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Ministerial Statement Inhalant Substance Abuse



Ministerial Statement Inhalant Substance Abuse

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Tabled paper 493


Tabled Papers for 8th Assembly 1997 - 2001; Tabled Papers; ParliamentNT




Tabled by Denis Burke


Made available by the Legislative Assembly of the Northern Territory under Standing Order 240. Where copyright subsists with a third party it remains with the original owner and permission may be required to reuse the material.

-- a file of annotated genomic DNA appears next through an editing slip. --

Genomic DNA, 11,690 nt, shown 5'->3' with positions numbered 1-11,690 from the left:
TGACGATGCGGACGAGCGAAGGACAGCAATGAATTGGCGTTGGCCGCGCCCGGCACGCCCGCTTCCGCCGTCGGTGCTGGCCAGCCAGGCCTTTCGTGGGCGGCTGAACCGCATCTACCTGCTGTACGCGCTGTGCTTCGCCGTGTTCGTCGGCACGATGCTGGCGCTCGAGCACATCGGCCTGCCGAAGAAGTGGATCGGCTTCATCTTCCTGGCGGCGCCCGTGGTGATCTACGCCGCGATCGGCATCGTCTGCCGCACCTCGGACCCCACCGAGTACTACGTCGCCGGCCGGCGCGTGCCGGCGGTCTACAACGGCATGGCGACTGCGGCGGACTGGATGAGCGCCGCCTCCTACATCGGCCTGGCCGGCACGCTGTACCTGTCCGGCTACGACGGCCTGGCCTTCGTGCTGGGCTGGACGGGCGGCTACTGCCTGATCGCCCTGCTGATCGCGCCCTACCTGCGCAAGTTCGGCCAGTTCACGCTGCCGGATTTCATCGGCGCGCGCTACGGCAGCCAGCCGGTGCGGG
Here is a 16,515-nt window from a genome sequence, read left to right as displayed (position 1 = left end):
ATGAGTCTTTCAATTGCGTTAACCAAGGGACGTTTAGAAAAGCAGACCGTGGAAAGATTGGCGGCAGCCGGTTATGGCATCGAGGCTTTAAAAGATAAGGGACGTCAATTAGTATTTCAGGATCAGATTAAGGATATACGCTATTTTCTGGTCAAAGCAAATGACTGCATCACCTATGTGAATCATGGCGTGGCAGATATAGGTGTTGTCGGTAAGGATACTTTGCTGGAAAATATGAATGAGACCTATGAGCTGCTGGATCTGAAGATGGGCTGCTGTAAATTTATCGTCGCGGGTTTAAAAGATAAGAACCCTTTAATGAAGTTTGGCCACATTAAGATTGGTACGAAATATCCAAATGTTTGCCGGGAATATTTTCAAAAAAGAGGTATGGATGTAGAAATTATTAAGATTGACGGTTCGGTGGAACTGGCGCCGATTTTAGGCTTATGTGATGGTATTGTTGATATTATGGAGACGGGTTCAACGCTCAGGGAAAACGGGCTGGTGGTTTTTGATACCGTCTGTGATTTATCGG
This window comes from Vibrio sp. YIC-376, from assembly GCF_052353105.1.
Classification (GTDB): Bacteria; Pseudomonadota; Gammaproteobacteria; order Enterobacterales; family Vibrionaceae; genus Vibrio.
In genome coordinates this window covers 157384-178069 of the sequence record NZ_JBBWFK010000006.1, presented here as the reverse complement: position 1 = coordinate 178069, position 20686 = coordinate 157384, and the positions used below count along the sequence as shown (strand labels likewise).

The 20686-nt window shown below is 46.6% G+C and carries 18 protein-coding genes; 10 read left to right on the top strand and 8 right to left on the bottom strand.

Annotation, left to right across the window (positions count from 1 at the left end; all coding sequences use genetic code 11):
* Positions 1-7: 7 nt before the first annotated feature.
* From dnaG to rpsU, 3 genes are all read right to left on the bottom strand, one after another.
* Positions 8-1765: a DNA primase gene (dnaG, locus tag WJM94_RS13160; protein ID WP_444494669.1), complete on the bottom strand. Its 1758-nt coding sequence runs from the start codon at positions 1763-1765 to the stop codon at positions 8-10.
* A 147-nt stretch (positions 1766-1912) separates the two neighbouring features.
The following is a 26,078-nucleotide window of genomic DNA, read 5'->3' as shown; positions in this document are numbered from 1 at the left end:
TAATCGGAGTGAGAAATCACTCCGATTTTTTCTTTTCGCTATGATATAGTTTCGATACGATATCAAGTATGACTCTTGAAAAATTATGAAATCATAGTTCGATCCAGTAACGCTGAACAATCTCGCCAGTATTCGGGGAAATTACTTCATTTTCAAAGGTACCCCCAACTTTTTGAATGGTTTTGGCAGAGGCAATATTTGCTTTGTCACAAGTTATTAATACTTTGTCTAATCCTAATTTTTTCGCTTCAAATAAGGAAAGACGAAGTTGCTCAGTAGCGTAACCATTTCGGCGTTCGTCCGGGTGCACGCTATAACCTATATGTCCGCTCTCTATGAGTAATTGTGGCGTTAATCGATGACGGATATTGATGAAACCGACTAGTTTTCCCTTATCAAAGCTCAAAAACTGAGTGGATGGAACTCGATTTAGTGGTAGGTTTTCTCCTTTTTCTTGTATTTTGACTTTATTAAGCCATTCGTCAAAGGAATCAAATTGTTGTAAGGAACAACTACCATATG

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5 Tangentyere council is seeking to employ specific care workers to assertively work with individual families of children who are sniffing. Applications have been lodged with the Commonwealth under the Get Tough on Drugs program, which is only available to non government organisations. Territory Health Services strongly supports both applications and has been involved in preparing the submissions. However, while THS is involved in all these programs, this is a problem that requires a whole of government response. In order to achieve that the Government has adopted a strategy that has five basic goals and objectives: 1. foster strong communities; 2. provide regulatory and legislative mechanisms to penalise the misconduct related to inhalant substance abuse; 3. provide education and a heightened awareness of the effects of inhalant substance abuse; 4. co-ordinate services to maximise the effectiveness of existing and proposed programs and services; and 5. care and rehabilitate those for whom medical assistance has become necessary. The strategy does not purport to represent a complete answer to the problem. Rather it seeks to ensure that mechanisms are available to address the problem in a co-ordinated manner where it does occur. While the majority of the activity incorporated in the strategy is part of current programs some new proposals have already been identified. One such is to trial the use of community by-laws to impose treatment requirements on identified petrol sniffers. These by-laws would not require police enforcement through the creation of an offence as the criminalisation of petrol sniffing is not an option at this stage. Instead, it is considered that by-laws might aim to identify hard core juvenile sniffers and allow the community to insist they go and stay in a place administered by the community where they may be rehabilitated. This proposal obviously requires further investigation as to whether it is possible for communities to impose such sanctions. But it gives an idea of the sort of options the Government is considering in order to help communities deal with this problem. Another is to involve Aboriginal community organisations both Territory-wide and on a regional basis in the co-ordination arrangements. Indeed their involvement down to the community and family level is essential in dealing with this issue. Fostering strong communities is the first objective of the Governments strategy.